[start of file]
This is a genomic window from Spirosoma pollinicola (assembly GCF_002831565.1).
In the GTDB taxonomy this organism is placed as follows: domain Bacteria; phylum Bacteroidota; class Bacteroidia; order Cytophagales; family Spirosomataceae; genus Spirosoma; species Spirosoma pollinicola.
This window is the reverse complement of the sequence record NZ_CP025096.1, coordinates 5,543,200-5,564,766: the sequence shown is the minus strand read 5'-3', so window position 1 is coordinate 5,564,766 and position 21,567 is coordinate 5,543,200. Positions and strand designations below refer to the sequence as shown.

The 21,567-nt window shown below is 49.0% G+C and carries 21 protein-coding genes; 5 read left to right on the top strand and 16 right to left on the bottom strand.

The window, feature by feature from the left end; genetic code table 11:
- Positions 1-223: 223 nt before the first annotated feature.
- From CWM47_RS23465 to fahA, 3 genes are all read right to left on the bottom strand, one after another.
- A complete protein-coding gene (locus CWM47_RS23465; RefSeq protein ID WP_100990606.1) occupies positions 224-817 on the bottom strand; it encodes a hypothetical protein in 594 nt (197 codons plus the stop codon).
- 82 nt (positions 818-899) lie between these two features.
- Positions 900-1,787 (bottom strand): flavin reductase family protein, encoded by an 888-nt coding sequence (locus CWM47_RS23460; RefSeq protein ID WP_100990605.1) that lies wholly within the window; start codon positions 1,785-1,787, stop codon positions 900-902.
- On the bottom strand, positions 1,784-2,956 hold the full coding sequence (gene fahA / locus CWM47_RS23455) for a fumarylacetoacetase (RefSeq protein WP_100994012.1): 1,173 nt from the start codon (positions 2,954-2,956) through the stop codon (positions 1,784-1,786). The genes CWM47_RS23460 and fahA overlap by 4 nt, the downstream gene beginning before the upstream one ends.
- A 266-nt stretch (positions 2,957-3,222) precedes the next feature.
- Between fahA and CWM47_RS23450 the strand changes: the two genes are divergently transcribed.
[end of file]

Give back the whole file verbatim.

This is a genomic window from Spirosoma pollinicola (assembly GCF_002831565.1).
In the GTDB taxonomy this organism is placed as follows: domain Bacteria; phylum Bacteroidota; class Bacteroidia; order Cytophagales; family Spirosomataceae; genus Spirosoma; species Spirosoma pollinicola.
This window is the reverse complement of the sequence record NZ_CP025096.1, coordinates 5,543,200-5,564,766: the sequence shown is the minus strand read 5'-3', so window position 1 is coordinate 5,564,766 and position 21,567 is coordinate 5,543,200. Positions and strand designations below refer to the sequence as shown.

The 21,567-nt window shown below is 49.0% G+C and carries 21 protein-coding genes; 5 read left to right on the top strand and 16 right to left on the bottom strand.

The window, feature by feature from the left end; genetic code table 11:
- Positions 1-223: 223 nt before the first annotated feature.
- From CWM47_RS23465 to fahA, 3 genes are all read right to left on the bottom strand, one after another.
- A complete protein-coding gene (locus CWM47_RS23465; RefSeq protein ID WP_100990606.1) occupies positions 224-817 on the bottom strand; it encodes a hypothetical protein in 594 nt (197 codons plus the stop codon).
- 82 nt (positions 818-899) lie between these two features.
- Positions 900-1,787 (bottom strand): flavin reductase family protein, encoded by an 888-nt coding sequence (locus CWM47_RS23460; RefSeq protein ID WP_100990605.1) that lies wholly within the window; start codon positions 1,785-1,787, stop codon positions 900-902.
- On the bottom strand, positions 1,784-2,956 hold the full coding sequence (gene fahA / locus CWM47_RS23455) for a fumarylacetoacetase (RefSeq protein WP_100994012.1): 1,173 nt from the start codon (positions 2,954-2,956) through the stop codon (positions 1,784-1,786). The genes CWM47_RS23460 and fahA overlap by 4 nt, the downstream gene beginning before the upstream one ends.
- A 266-nt stretch (positions 2,957-3,222) precedes the next feature.
- Between fahA and CWM47_RS23450 the strand changes: the two genes are divergently transcribed.